Home 50-Year Phiniversary: Griese Hits Warfield for Three TDs as Dolphins Rally from 18 Down to Top Steelers

50-Year Phiniversary: Griese Hits Warfield for Three TDs as Dolphins Rally from 18 Down to Top Steelers

by Mike Ferguson

AP Photo

Throughout the 1970s, the Miami Dolphins and Pittsburgh Steelers were the two premier teams in the AFL/AFC.

During that decade, the two franchises combined to represent the conference in seven of 10 Super Bowls, winning six. The teams met twice in the playoffs during the 1970s, but on this day 50 years ago, the teams had a memorable regular-season contest.

The Steelers raced to an early 18-point lead, but Bob Griese and Paul Warfield wouldn’t go quietly. Griese had actually been hospitalized the night before with a stomach flu and joined the team just hours before kickoff, but showed no signs of illness from the second quarter on. He and Warfield connected for three touchdowns as Miami rallied for a 24-21 victory.

Setting the Stage

The Dolphins were off to a 6-1-1 start as they arrived at the Orange Bowl on Nov. 14, 1971. In their second season under Don Shula, the Dolphins were coming off their first playoff appearance in 1970 and looking to make more noise.

Under third-year head coach Chuck Noll, Pittsburgh arrived with a 4-4 record. Early on however, it appeared as though the Steelers were well on their way to getting over .500.

The Comeback

Early in the second quarter, everything seemed to be going right for Pittsburgh. Terry Bradshaw had thrown two touchdowns to Dave Smith and one to Ron Shanklin to give the Steelers a commanding 21-3 lead.

Before the first half was over, the Dolphins had drawn to within four. Down 18, the Dolphins capped an 80-yard drive with a 12-yard touchdown toss from Griese to Warfield.

That made the score 21-10, but the two were just getting started.

Later in the half, Griese was flushed and forced to scramble. Rather than sticking with Warfield, Steelers’ defensive back Mel Blount pursued Griese.

That left Warfield wide open and Griese didn’t miss him. Griese was able to hit the talented receiver in stride. With only Astroturf in front of him, Warfield went 86 yards for his second touchdown of the day.

At the half, Miami trailed 21-17. Neither team scored in the third quarter, but an interception of Bradshaw by Jake Scott late in the period gave Miami an important shot of momentum.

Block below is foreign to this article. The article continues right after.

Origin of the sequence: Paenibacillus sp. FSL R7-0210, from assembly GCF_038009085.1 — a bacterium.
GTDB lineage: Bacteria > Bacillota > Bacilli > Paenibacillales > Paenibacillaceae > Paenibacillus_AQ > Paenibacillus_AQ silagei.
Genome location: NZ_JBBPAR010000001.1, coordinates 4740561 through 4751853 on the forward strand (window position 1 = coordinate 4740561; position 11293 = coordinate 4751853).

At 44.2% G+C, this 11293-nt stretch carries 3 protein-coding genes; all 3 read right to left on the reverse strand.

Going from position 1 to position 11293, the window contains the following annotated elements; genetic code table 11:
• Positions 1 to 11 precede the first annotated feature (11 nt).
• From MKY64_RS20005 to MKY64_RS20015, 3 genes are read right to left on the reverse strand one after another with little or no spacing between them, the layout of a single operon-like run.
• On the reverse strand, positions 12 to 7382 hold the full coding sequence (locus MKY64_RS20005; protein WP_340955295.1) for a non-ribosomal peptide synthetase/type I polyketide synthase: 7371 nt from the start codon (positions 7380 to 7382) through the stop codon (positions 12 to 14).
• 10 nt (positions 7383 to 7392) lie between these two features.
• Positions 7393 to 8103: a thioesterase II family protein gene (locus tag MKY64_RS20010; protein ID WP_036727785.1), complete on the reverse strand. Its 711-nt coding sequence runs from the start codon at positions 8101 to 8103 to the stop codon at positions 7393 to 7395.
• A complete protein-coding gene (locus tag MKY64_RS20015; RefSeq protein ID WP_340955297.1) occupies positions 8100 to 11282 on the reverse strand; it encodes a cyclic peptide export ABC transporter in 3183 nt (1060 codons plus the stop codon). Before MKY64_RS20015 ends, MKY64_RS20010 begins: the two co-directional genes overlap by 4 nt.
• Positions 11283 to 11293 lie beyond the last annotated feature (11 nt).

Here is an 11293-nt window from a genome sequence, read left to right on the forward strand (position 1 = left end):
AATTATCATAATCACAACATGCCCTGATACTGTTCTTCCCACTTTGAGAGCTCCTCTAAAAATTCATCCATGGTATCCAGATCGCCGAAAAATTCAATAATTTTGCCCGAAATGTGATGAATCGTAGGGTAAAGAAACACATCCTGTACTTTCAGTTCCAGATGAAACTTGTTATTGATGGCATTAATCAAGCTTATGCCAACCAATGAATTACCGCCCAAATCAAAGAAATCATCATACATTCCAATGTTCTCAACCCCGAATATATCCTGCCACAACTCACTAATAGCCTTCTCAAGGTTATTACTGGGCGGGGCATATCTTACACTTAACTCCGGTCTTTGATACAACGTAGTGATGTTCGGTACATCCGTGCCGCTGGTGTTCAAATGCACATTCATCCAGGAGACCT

The fourth quarter was one play old when Griese and Warfield put the Dolphins ahead for good — again at Blount’s expense. Blount briefly fell for the play-action fake, but he couldn’t recover against Warfield, who hauled in a perfect throw from Griese for a 60-yard touchdown.

For the first time since Garo Yepremian’s early 43-yard field goal, Miami led. With time ticking away and the Dolphins backed up in their own territory, it appeared that Pittsburgh would have one last shot for victory as Larry Seiple lined up to punt.

As Pittsburgh’s Jon Staggers tried to field the punt however, he slipped, muffing the football. The Dolphins recovered.

Pittsburgh would get one last chance and actually reached field goal range. On the game’s final snap however, Roy Gerela’s 52-yard field goal attempt was blocked.

In Hindsight

Miami managed just 11 first downs, but finished with 309 yards of offense to 288 for the Steelers. Griese passed for 232 yards while Bradshaw threw for 253.

Each team committed four turnovers. Scott had two interceptions for the Miami defense and Tim Foley added another. Warfield managed just three catches, but all went for touchdowns as he finished with 158 yards receiving.

Miami would go on to finish 10-3-1 and reach the Super Bowl for the first time. Pittsburgh finished just 6-8 in 1971.

The victory over the Steelers however, served as the biggest comeback in franchise history at the time. It came on this day a half-century ago.


Pro Football Reference
Pittsburgh Press

Mike Ferguson is the managing editor for Fifth Quarter. Be sure to follow Mike on Twitter at @MikeWFerguson. Follow all of Mike’s work by liking his Facebook page.